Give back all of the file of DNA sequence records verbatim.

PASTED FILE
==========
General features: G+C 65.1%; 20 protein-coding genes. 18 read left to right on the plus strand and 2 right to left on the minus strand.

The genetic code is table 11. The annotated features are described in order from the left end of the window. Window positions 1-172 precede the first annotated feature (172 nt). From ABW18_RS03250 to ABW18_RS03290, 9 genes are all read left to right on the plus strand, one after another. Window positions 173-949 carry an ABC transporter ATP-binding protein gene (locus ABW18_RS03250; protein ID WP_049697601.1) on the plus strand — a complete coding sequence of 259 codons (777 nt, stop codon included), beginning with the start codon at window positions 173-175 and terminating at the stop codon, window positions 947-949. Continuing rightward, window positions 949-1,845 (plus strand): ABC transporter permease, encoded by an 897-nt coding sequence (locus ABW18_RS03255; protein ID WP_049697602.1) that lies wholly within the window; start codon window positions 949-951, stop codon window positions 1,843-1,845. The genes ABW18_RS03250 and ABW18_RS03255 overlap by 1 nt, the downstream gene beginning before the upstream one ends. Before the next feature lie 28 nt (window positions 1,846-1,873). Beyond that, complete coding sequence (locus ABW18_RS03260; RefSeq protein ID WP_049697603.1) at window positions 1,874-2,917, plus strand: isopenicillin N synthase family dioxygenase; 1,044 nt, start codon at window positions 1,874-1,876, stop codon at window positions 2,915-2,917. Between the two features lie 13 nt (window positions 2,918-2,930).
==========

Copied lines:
General features: G+C 65.1%; 20 protein-coding genes. 18 read left to right on the plus strand and 2 right to left on the minus strand.

The genetic code is table 11. The annotated features are described in order from the left end of the window. Window positions 1-172 precede the first annotated feature (172 nt). From ABW18_RS03250 to ABW18_RS03290, 9 genes are all read left to right on the plus strand, one after another. Window positions 173-949 carry an ABC transporter ATP-binding protein gene (locus ABW18_RS03250; protein ID WP_049697601.1) on the plus strand — a complete coding sequence of 259 codons (777 nt, stop codon included), beginning with the start codon at window positions 173-175 and terminating at the stop codon, window positions 947-949. Continuing rightward, window positions 949-1,845 (plus strand): ABC transporter permease, encoded by an 897-nt coding sequence (locus ABW18_RS03255; protein ID WP_049697602.1) that lies wholly within the window; start codon window positions 949-951, stop codon window positions 1,843-1,845. The genes ABW18_RS03250 and ABW18_RS03255 overlap by 1 nt, the downstream gene beginning before the upstream one ends. Before the next feature lie 28 nt (window positions 1,846-1,873). Beyond that, complete coding sequence (locus ABW18_RS03260; RefSeq protein ID WP_049697603.1) at window positions 1,874-2,917, plus strand: isopenicillin N synthase family dioxygenase; 1,044 nt, start codon at window positions 1,874-1,876, stop codon at window positions 2,915-2,917. Between the two features lie 13 nt (window positions 2,918-2,930).